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The Portable Hole at Disneyland

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I'm gonna roll the clock back to when I was the lead designer for Disneyland's Roger Rabbit Car-Toon Spin Ride in 1990/92. The goal was to end the ride with our guests going through a cartoon portable hole to escape, so I did this drawing of Roger Rabbit as we exited the ride. But how to make it work?

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The Imagineering R&D department gave us two solutions. One solution was a wall behind a wall, and the illusion was an optical one. The bricks behind the first wall would be painted larger, so as we approached they would appear to be on the same plane. But that didn’t account for parallax, shadows, lighting, that would disrupt the illusion. It simply would not be believable.

The second solution was to have a wall with a hole cut into it, and a thin sheet of fog would be blasted in front to create a surface — and we would project a portable hole that appears as we exit the ride. But, that didn’t make any sense as you can project light, but can’t project the absence of light! That’s impossible. We had to choose between one of these two options!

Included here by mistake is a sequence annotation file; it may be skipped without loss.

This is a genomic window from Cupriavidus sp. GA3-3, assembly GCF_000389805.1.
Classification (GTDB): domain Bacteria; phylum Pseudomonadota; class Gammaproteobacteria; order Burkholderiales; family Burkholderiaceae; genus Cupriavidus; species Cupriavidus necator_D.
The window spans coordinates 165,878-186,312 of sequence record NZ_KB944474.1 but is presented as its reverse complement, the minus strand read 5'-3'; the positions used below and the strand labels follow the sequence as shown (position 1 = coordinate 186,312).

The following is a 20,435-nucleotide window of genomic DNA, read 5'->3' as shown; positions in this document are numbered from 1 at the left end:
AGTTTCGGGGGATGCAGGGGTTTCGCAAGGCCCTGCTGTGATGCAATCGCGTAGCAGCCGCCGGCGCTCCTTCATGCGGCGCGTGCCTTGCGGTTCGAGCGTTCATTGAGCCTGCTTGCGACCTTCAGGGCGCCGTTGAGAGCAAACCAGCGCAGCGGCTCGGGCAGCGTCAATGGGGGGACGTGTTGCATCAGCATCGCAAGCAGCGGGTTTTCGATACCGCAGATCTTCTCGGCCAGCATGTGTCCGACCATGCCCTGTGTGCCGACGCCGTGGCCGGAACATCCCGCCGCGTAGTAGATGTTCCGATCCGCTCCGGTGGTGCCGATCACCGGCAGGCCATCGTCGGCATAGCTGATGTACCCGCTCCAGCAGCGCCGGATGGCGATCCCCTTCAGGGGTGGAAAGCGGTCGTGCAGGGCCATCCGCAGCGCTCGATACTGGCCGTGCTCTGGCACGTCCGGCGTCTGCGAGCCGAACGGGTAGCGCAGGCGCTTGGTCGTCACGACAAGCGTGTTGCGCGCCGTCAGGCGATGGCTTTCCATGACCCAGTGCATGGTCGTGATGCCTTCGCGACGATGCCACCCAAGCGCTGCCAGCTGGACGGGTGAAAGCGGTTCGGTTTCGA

So, my artist friend and Imagineering colleague Andrea Favilli reached out to magician Jim Steinmeyer — and it was Jim that helped us create the wonderful portable hole effect with a simple magic trick. Jim was an expert magician that built magic tricks for the biggest names in magic. He came up with a brilliant solution, and THAT is what we built in the ride. (I’m not going to divulge the secret here!)

I also designed this particular scene so that the figure of Roger was NOT entirely audio animatronic, but rather show-action animation. This meant it’s the extending arm that places the portable hole against the wall, not the Roger Rabbit figure. Again, another simple solution that helped to stretch our budget. This means the ride and this illusion can continue to work even if the equipment isn’t working. The posing of the character also works with or without animation.

Limiting the expenditures allowed us to spend more money on the rest of the sets so that the ride never felt neglected, stayed exciting... and prevented break-downs. More tech heavy rides have a tendency to shut down when their complicated equipment stops working. Not so with the Roger Rabbit Ride.

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